Four months after the conclusion of the negotiations between the EU and Morocco, member state representatives in the COREPER group of ambassadors decided 29 June to provisionally apply a one-year extension of this widely criticised fisheries partnership agreement.
Sweden, Denmark and Netherlands voted against while UK, Austria, Finland and Cyprus abstained. But a majority in support of the agreement was reached after Germany, which earlier in the year had reservations about the extension, changed their opinion and voted in favour of it.
The long-standing conflict dating back to 1975, when Morocco occupied the territory of Western Sahara, is still to be resolved. The UN has since 1991 tried to find a political solution, but the conflict remains unsolved and Western Sahara is officially a non-self-governing territory. France, Spain and the major fish processor Pescanova have repeatedly demanded the extension of the protocol. 100 out of 119 vessel licenses under the protocol are held by Spain. CFP Reform Watch has previously reported on the poor economic performance of this protocol.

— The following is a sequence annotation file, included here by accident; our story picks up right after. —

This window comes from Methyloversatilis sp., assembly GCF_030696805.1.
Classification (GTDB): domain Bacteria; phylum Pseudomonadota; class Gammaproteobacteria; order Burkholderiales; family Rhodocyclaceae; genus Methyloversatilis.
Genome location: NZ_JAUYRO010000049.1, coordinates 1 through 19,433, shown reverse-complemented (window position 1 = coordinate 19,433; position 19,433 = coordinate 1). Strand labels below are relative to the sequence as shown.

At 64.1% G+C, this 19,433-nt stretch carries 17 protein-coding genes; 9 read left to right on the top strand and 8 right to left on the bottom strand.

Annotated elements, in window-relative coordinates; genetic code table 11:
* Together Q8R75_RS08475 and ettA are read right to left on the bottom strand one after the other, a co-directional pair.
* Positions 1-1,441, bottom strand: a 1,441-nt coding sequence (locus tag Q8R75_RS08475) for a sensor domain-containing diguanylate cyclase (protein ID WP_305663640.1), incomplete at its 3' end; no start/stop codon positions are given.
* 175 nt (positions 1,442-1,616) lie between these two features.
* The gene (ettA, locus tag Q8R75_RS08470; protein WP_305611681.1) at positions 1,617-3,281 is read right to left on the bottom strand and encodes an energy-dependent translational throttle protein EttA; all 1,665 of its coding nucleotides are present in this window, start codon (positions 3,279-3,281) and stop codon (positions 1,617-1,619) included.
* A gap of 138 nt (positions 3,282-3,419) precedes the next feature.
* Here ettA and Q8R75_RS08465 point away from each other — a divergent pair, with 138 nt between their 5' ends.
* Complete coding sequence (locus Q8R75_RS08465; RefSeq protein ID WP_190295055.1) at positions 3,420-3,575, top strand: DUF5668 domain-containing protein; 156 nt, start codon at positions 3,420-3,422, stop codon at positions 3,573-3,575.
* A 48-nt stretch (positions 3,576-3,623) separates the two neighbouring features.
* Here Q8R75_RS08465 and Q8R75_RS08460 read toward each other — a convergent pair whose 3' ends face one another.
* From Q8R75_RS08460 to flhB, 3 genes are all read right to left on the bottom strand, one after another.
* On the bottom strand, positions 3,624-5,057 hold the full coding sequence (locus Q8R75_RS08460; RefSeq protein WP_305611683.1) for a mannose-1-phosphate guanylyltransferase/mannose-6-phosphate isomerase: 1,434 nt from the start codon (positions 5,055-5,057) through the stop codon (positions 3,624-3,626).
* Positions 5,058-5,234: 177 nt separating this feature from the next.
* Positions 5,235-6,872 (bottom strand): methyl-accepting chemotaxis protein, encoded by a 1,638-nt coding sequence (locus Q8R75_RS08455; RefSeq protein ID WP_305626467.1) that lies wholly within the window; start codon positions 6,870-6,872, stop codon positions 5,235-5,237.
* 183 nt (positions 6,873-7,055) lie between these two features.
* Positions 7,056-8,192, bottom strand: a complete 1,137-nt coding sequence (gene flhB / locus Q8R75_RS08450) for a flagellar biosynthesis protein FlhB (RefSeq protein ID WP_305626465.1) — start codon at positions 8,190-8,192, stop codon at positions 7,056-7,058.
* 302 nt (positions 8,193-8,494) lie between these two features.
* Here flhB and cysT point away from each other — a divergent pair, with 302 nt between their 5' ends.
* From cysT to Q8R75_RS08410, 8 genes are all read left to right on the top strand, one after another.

In 2009, a legal opinion issued by the European Parliament concluded that the EU-Morocco fisheries agreement was in violation of international law for failing to take into account the wishes of and benefits for the Saharawi people. The deal is now to be formally adopted by the Council. Before the deal is formally concluded, the European Parliament must also give its consent. Update July 7: The exchange of views that was scheduled on the agenda of the European Parliaments Fisheries Committee for July 12 is now postponed until August 31.
The story in other media:
EU agrees to prolong fishing pact with Morocco